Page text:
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The Dangers Of The Digital Millennium Copyright Act: Much Ado About Nothing?, Steve P. Calandrillo, Ewa A. Davison Jan 2008

The Dangers Of The Digital Millennium Copyright Act: Much Ado About Nothing?, Steve P. Calandrillo, Ewa A. Davison

Articles

In 1998, Congress passed the Digital Millennium Copyright Act (DMCA), a landmark piece of legislation aimed at protecting copyright holders from those who might manufacture or traffic technology capable of allowing users to evade piracy protections on the underlying work. At its core, the DMCA flatly prohibits the circumvention of “technological protection measures” in order to gain access to copyrighted works, but provides no safety valve for any traditionally protected uses.

While hailed as a victory by the software and entertainment industries, the academic and scientific communities ties have been far less enthusiastic. The DMCA’s goal of combating piracy ...


Common Ground: The Case For Collaboration Between Anti-Poverty Advocates And Public Interest Intellectual Property Advocates, Deborah J. Cantrell Jan 2008

Common Ground: The Case For Collaboration Between Anti-Poverty Advocates And Public Interest Intellectual Property Advocates, Deborah J. Cantrell

Articles

This article examines the previously unappreciated common ground between scholars and advocates who work to eliminate poverty, and scholars and advocates who work on intellectual property issues in the public interest. The article first illustrates how scholars and advocates working on poverty and on public interest intellectual property have relied on rights talk to frame their social movements. Under the conventional narrative, the framing has accentuated differences between the movements. As the Article explains, the two movements share core principles and should recognize shared interests and goals. By developing a new model of how to view public interest movements, the ...


Pharma's Nonobvious Problem, Rebecca S. Eisenberg Jan 2008

Pharma's Nonobvious Problem, Rebecca S. Eisenberg

Articles

This Article considers the effect of the recent decision of the U.S. Supreme Court in KSR International Co. v. Teleflex, Inc. on the nonobviousness standard for patentability as applied to pharmaceutical patents. By calling for an expansive and flexible analysis and disapproving of the use of rigid formulas in evaluating an invention for obviousness, KSR may appear to make it easier for generic competitors to challenge the validity of drug patents. But an examination of the Federal Circuit's nonobviousness jurisprudence in the context of such challenges reveals that the Federal Circuit has been employing all along the sort ...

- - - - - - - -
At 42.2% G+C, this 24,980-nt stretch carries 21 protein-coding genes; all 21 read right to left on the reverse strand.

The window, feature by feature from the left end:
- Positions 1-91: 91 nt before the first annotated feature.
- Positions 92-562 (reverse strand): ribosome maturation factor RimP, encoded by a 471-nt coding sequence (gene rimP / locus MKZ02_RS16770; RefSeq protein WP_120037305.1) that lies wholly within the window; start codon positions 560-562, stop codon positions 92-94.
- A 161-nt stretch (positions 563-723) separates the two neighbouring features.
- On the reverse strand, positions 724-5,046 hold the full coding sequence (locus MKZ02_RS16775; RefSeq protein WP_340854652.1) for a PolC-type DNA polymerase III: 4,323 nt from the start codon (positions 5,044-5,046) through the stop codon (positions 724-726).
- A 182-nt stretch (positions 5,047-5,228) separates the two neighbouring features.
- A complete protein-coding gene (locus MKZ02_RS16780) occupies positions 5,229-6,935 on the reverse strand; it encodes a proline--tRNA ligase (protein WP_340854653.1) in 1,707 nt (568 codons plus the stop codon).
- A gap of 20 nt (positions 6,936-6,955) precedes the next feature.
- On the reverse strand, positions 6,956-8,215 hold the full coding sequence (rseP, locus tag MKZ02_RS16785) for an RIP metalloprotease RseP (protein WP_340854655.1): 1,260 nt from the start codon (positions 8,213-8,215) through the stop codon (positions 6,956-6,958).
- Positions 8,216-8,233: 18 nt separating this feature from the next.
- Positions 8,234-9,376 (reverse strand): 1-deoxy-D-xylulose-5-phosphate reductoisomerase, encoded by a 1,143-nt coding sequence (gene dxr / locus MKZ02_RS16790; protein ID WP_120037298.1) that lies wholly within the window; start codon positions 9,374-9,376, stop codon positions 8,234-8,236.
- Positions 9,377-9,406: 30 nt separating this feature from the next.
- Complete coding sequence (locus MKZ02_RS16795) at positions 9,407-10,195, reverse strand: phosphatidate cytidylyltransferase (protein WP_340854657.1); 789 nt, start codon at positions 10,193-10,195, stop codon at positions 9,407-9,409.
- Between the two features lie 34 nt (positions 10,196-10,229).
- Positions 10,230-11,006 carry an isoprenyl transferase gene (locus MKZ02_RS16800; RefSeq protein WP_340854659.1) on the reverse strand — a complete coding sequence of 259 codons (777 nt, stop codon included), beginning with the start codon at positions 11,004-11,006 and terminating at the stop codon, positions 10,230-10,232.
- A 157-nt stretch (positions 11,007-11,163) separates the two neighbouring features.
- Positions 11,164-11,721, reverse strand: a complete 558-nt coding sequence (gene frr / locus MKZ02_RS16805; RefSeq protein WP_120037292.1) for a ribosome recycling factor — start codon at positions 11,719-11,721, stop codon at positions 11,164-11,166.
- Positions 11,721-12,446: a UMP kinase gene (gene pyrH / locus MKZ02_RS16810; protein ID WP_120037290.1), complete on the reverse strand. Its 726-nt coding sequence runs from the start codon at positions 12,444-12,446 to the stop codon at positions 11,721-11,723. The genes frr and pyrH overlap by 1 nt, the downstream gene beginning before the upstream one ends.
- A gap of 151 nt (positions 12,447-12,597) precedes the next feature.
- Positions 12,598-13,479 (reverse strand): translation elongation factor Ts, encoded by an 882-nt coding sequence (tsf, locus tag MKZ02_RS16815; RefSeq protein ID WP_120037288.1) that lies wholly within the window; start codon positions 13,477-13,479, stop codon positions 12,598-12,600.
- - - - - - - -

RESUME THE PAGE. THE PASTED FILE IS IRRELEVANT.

Noncompliance, Nonenforcement, Nonproblem? Rethinking The Anticommons In Biomedical Research, Rebecca S. Eisenberg Jan 2008

Noncompliance, Nonenforcement, Nonproblem? Rethinking The Anticommons In Biomedical Research, Rebecca S. Eisenberg

Articles

A decade ago the biomedical research community was sounding alarm bells about the impact of intellectual property (IP) rights on the ability of scientists to do their work. Controversies and delays in negotiating terms of access to patented mice and genes, databases of scientific information, and tangible research materials all pointed toward the same conclusion: that IP claims were undermining traditional sharing norms to the detriment of science. Michael Heller and I highlighted one dimension of this concern: that too many IP rights in "upstream" research results could paradoxically restrict "downstream" research and product development by making it too costly ...


Billowing White Goo, Jessica D. Litman Jan 2008

Billowing White Goo, Jessica D. Litman

Articles